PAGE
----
By Pam Linn


No photos with wolves

I’ve returned from my annual winter adventure into Yellowstone National Park weary but with renewed enthusiasm for wildlife and landscape photography.

I expect no trip will ever equal the sheer joy of my first, in 2003, the exhilarating discovery of bighorn sheep, pronghorn antelope, elk, bison, otter and coyotes. And birds, from the tiniest dipper to golden and bald eagles, all just trying to make a living under the harshest conditions.

That trip was my introduction to wolves. My rented lenses were sadly inadequate to capture their images, often almost a mile away. But those with powerful scopes were glad to share a glimpse.

Once in Lamar Valley before dawn we made a pit stop. I had walked a little way from the others just to absorb the scent of morning when I first heard wolves howling. Very close, just beyond a little knoll, they sang. And from three miles across the frozen wilderness came the answering call. That was a life-changing moment for me.

Since then I’ve leapt at every opportunity to return to the park. I joined the Yellowstone Association Institute, which sends me catalogs of Lodging and Learning courses. And while I no longer have any interest in collecting tchotchkes, I can’t resist buying books.

This time I came home with “Shadow Mountain,” RenĂ©e Askins’ memoir of wolves and the wild.

There were many others who worked tirelessly for the reintroduction of the ecosystem’s top predator, finally accomplished in 1995, and I’ve read most of their accounts. But “Shadow Mountain” (Anchor Books, A Division of Random House) is more than the story of this effort. In warm and evocative prose, Askins explores the meaning of wilderness and wildness, and the human connection with both.

But there’s dirty work afoot. After a disastrous attempt at stripping wolves in the Northern Rockies of Endangered Species Act protection, 110 wolves were killed in as many days; a federal court judge ruled for relisting So Bush takes a parting shot, not only at wolves but at conservationists in general, removing Idaho and Montana wolves from the list. Wyoming would still need to submit a better management plan.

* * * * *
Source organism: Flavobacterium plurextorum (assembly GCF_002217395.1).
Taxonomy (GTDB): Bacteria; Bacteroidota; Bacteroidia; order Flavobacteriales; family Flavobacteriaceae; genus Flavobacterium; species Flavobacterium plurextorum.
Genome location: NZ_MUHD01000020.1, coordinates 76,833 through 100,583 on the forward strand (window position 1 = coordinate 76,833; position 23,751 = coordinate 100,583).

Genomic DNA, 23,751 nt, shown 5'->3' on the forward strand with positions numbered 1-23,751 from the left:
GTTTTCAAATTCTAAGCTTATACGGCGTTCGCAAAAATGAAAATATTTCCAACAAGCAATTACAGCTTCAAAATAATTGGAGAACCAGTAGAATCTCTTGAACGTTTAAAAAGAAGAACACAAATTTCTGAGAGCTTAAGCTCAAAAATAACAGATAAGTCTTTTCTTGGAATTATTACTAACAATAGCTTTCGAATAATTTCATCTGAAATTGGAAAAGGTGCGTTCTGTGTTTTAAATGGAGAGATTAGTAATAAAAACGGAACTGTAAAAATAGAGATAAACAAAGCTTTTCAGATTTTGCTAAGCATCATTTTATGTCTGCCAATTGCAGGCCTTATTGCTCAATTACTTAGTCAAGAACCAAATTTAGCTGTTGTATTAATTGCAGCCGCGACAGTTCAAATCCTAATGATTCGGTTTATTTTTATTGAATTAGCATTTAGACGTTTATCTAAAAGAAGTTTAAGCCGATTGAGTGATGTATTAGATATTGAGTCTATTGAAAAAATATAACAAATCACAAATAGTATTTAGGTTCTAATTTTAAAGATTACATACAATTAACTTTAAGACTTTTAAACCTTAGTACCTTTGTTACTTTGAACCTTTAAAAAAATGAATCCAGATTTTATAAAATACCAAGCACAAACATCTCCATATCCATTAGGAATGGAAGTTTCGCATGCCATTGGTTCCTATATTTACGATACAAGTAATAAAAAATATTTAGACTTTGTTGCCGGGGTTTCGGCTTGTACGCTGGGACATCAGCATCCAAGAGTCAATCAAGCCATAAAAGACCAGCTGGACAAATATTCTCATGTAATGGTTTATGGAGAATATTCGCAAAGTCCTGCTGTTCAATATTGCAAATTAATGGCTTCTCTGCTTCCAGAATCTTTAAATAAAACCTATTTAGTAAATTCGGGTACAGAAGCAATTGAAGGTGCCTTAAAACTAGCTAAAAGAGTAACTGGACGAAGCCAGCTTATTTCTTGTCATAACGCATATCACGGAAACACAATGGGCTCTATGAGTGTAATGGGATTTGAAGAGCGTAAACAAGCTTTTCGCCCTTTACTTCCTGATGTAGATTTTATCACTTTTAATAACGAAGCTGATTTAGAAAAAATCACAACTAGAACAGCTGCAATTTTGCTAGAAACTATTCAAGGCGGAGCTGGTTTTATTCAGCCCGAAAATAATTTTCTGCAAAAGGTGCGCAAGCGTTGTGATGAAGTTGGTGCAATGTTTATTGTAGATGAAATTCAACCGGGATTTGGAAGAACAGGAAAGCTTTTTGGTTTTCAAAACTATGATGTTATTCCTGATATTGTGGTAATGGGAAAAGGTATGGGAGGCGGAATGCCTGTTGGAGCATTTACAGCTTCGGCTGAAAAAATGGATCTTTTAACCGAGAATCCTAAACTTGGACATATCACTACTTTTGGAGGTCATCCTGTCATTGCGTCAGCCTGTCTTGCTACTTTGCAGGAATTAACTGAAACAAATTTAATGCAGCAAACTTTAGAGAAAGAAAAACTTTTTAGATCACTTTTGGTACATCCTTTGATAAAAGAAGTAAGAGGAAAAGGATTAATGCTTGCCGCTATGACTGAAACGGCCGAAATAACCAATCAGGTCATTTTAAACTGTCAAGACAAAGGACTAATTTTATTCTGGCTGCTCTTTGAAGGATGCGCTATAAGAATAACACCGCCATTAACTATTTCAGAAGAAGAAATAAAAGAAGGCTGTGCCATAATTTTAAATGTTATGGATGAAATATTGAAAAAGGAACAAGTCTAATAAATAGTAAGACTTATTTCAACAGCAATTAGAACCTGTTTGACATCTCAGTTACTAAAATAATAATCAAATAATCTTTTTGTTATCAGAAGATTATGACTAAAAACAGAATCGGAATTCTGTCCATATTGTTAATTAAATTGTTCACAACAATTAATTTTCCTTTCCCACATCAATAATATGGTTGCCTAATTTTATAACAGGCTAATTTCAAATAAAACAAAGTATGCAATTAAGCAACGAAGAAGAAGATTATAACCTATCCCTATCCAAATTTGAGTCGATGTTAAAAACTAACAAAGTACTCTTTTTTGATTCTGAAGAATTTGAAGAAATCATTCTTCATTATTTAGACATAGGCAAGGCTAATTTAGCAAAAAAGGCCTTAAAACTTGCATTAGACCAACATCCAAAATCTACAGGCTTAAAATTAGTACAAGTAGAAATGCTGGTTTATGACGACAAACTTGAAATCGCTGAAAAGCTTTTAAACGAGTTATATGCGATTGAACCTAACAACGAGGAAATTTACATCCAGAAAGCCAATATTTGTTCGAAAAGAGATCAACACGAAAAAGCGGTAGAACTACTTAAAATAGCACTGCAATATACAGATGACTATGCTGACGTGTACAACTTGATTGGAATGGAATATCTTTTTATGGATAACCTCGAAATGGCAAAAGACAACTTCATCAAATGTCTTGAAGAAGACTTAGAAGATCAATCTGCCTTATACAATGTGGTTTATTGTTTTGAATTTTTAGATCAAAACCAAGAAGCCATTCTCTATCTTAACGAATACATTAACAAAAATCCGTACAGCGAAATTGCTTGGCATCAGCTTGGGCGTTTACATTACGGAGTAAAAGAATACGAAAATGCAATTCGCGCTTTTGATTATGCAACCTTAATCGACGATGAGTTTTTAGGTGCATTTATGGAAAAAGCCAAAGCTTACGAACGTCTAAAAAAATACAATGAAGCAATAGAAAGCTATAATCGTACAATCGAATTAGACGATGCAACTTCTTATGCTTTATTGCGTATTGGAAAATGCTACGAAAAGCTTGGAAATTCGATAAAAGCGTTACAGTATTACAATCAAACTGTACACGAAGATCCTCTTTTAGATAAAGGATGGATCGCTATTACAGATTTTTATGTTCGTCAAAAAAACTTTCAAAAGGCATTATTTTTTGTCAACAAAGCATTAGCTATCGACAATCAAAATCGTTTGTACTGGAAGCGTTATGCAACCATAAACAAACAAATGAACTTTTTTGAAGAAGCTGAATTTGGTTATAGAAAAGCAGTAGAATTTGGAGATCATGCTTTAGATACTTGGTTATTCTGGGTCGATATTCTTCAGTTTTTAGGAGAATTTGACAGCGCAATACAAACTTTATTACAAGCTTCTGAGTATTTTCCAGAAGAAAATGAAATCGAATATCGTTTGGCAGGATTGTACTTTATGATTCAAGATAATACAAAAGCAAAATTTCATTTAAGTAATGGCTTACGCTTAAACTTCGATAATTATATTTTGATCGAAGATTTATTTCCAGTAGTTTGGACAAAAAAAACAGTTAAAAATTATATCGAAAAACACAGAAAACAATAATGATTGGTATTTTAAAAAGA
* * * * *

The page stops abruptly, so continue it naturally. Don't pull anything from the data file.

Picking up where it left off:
The Natural Resources Defense Council, Defenders of Wildlife and other environmental organizations vow again to fight the order in court. We all had high hopes that with the Bush/Cheney departure, we’d be wasting less money on lawsuits. Well, maybe not.

At least another federal judge last week halted the Bush administration’s parting gift to the oil and gas industry of opening 110,000 acres of public land in Utah to oil and gas exploration. Leases were auctioned off Dec. 19 on land abutting popular Arches and Canyonlands national parks. A coalition of seven conservation groups sued and won a temporary restraining order. Robert Redford will be so pleased.

Trips into Yellowstone are wonderful on their own merit, regardless of one’s political persuasion or the extent of one’s commitment to saving wild places for the next generation. And those courses led by scientists are amazing and enlightening in their own way. But photographers tend to focus not only on the techniques needed to make effective photos, but also on the nature of wildlife and how wild animals live and react to human observation. If they react, you’re too close.

Studying nature photography is much closer to the experience of people who are lucky enough to live on relatively unpopulated land among untamed animals.

I admit to being technically challenged, and having to update equipment every few years doesn’t help. It seems I’m always a little behind the learning curve. What saves my backside is simply some deep sense of where the animals are likely to be, what they’re likely to do and when. Call it instinct or whatever, it may just be the result of living on a ranch, building a house in wild habitat ultimately, and, a commitment to not harming any living thing.

When our instructor, esteemed wildlife photographer Tom Murphy, and my fellow students showed their work, it all seemed so perfectly composed and focused, and exposed, I was almost afraid to show my efforts. But my animal images-a new, still wet bison calf supported by its mother’s massive head as it tries to stand; a red fox stretching and yawning to show perfect rows of sharp little teeth; a golden eagle perched on a hillside devouring its lunch; three ducks diving in unison exposing their white-feathered behinds-all elicited oohs and aahs.

I felt a little better knowing I didn’t have to show the blurry bear and cub, the poorly exposed moose and other techno errors.

As usual I’ve returned with a wish list of new equipment: a macro lens, a polarizer, an extender for my 400mm lens and LightRoom for my computer. If I get that it will take me the rest of my life to learn and by then there will be new and better software but I won’t care.

Meanwhile, I’m booking a trip in June when the bears are out. Maybe I can communicate with them long enough to adjust my camera settings properly. For the wolves, I’ll probably still have to rely on the pros’ scopes.